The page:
THE EARLY PHOENIX – Sept 08, 2023

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1 US Dollar = 14,100 SYP

1 US Dollar = 49,750 IRR

1 US Dollar = 1,308 IQD

1 US Dollar = 30 EGP

1 US Dollar = 27 TL


  1. SDF Seeks Dialogue, U.S. Engages, Turkiye Concerned in Syria’s Northeast (Syria TV, Rohani TV, Orient, Jeser Press, SHOR). In a volatile regional landscape, multiple actors are shaping the unfolding dynamics in Syria. SDF Commander Mazloum Abdi is pushing for dialogue with Arab tribes in Deir Ezzor and blaming the Assad regime for inciting unrest. He has pledged to address Arab clans’ concerns and rectify governance issues. Concurrently, U.S. forces have increased local engagement in Deir Ezzor to assess security and humanitarian conditions. Turkish forces are escalating attacks against the SDF in Al-Raqqa Governorate, prompting power outages in several villages. Turkiye’s Foreign Minister Hakan Fidan criticized U.S. support for the SDF and called for an end to what he views as oppressive policies against Arabs. Reports have also emerged that the SDF established a drone-manufacturing base in Al-Hasakah. Meanwhile, an Assad regime officer, Mahidi Aqab Al-Abdullah, has been seen fighting alongside local militants against the SDF. Violence in “Self-Administration” areas has surged, with 185 reported dead and injured in August.
  2. Protests in As-Suwayda Continue for 19th Day; Mass Demonstration Planned (Syria TV). For the 19th consecutive day, protesters in As-Suwayda’s Al-Karama Square call for the ousting of the Syrian regime and President Bashar al-Assad. A major demonstration is planned for Friday, following the largest protest since 2011 in Salkhad. The prolonged, expanding protests pose a unique challenge to the regime.
  3. Assad’s Regime Rejects Concessions as Saudi Arabia and Arab Nations Pause Diplomatic Ties (Syria TV). Assad’s Foreign Minister, Faisal al-Miqdad, spoke at the Arab League Council, stating that Syria won’t make political concessions to receive support for recovery projects. He asked for aid without strings attached and rallied against Turkish involvement in Syria. On the other hand, Saudi Arabia is calling for foreign troops to leave Syria and has slowed down its diplomatic re-engagement with the Assad regime, partially due to U.S. concerns over financial aid to Syria. U.S. Ambassador Robert Wood condemns the Assad regime for violating the Chemical Weapons Convention and UN resolutions. He cites nine confirmed chemical attacks and criticizes Russia for shielding Syria from UN accountability. Wood reaffirms the U.S.’s commitment to justice for victims and holding Syrian officials accountable.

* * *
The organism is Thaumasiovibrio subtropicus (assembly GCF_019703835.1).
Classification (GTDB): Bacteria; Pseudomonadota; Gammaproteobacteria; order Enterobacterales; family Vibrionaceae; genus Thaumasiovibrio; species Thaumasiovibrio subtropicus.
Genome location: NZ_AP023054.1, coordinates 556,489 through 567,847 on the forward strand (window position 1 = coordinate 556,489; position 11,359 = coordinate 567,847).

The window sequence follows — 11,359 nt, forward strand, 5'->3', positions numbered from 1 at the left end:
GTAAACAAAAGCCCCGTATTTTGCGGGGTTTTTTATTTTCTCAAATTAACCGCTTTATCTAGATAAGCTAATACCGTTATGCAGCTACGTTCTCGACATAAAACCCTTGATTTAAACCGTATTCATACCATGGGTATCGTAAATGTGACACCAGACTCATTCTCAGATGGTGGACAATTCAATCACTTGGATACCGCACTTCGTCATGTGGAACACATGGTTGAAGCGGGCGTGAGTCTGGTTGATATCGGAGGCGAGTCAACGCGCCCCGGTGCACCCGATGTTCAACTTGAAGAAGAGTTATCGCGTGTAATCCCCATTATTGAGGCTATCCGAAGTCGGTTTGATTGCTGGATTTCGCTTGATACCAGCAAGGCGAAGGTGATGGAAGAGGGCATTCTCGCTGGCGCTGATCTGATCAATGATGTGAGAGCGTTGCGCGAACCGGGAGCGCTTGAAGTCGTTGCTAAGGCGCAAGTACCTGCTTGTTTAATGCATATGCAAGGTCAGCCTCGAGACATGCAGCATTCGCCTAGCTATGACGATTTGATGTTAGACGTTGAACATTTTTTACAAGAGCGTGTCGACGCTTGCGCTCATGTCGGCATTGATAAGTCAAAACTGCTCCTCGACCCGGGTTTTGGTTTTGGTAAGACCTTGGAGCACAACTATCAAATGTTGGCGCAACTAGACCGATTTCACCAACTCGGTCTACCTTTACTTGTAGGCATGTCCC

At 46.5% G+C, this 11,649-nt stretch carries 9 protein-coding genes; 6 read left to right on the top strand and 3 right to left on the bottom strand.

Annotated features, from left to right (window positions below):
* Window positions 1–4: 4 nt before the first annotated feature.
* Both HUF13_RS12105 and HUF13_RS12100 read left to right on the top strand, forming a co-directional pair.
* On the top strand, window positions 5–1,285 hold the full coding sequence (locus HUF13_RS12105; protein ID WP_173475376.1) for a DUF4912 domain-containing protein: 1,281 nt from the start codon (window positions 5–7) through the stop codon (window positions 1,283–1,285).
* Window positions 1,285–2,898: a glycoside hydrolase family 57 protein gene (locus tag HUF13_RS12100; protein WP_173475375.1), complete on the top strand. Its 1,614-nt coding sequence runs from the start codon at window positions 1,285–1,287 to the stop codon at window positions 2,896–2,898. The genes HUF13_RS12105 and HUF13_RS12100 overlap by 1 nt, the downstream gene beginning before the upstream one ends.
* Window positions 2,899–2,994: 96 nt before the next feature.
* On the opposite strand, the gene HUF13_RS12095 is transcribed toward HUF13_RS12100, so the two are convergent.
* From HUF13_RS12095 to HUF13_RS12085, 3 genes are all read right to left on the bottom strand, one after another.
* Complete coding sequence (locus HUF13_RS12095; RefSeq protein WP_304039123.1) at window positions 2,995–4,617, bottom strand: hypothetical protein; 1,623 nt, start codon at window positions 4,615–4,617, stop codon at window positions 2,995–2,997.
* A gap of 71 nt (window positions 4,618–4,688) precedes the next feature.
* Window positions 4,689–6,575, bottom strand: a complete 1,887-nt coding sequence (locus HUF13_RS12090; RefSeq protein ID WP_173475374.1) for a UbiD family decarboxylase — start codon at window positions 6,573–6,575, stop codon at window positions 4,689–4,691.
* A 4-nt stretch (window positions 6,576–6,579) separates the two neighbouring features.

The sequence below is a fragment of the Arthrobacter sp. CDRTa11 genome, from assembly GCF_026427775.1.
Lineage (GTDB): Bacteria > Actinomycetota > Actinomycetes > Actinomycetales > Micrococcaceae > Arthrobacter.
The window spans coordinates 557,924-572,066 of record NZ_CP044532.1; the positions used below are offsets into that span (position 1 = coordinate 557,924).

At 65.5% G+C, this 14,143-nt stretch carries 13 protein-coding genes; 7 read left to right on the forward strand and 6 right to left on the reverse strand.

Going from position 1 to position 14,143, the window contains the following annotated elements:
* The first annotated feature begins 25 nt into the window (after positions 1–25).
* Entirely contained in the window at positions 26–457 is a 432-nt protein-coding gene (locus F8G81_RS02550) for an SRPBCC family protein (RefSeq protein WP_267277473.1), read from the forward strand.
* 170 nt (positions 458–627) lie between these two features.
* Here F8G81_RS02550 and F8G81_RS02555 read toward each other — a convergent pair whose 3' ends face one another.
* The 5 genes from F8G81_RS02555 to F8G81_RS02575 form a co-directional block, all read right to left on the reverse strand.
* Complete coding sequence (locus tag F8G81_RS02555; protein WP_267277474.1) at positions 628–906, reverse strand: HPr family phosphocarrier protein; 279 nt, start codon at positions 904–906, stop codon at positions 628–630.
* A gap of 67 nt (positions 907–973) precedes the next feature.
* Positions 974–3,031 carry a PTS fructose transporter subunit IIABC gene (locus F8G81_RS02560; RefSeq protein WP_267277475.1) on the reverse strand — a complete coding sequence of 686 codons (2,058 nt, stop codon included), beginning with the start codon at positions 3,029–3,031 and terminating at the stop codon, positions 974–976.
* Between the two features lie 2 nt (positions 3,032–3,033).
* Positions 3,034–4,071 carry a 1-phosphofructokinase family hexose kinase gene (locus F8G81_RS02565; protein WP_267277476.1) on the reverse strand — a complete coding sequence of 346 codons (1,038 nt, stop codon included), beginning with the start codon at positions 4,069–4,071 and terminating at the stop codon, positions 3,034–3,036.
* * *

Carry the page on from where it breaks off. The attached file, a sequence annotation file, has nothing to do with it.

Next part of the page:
4. Jordan Refuses New Refugees Amid Protests; Ex-Minister Slams Assad’s Neglect on Refugee Crisis (Aleppo TV, Orient). Jordan’s Foreign Minister Ayman Safadi announced the country can’t accept more Syrian refugees, citing a lack of international aid and the need for a political solution. His remarks are amplified by former Minister Samih al-Maaytah, who criticized Assad for his neglect of the refugee crisis affecting Jordan and the broader region. Despite joint committees and coordination with the UN, Assad shows little interest in facilitating the return of refugees or addressing the issues they face, such as lack of infrastructure and forced military service. These developments occur against a backdrop of ongoing protests in As-Suwayda and dwindling international support for Syrian refugees.
  5. Hezbollah Receives Arms Shipment Near Damascus (Aleppo TV).  A convoy from Lebanon delivered a cache of weapons, including advanced firearms and surveillance gear, to Hezbollah in the Sargaya region near Damascus. Received by Hezbollah leader “Hajj Munif,” the shipment prompted increased security measures in the area. The Israeli air force has previously targeted such deliveries.


  1. Khamenei’s Appearance in Iraq’s Karbala’s Pilgrimage Solidifies Iran’s Deepening Influence (Tehran Times,Al-Ahed News, Al Hadath). In a significant development, Ayatollah Khamenei attended the Arbaeen pilgrimage in Karbala, emphasizing the role of the younger generation in carrying forth his message. His presence further underscores Iran’s growing influence in Iraq, as highlighted by the unprecedented turnout of 22 million participants, including 4 million Iranians, at the pilgrimage. Brigadier General Radan of Iran’s Internal Security Forces and Iraq’s national security advisor, Qasim Al-Araji, confirmed high-level cooperation efforts between the two countries. The pilgrimage, which has evolved with new political undertones since 2017, serves as a platform for resistance pledges against Western powers and calls for Islamic unity.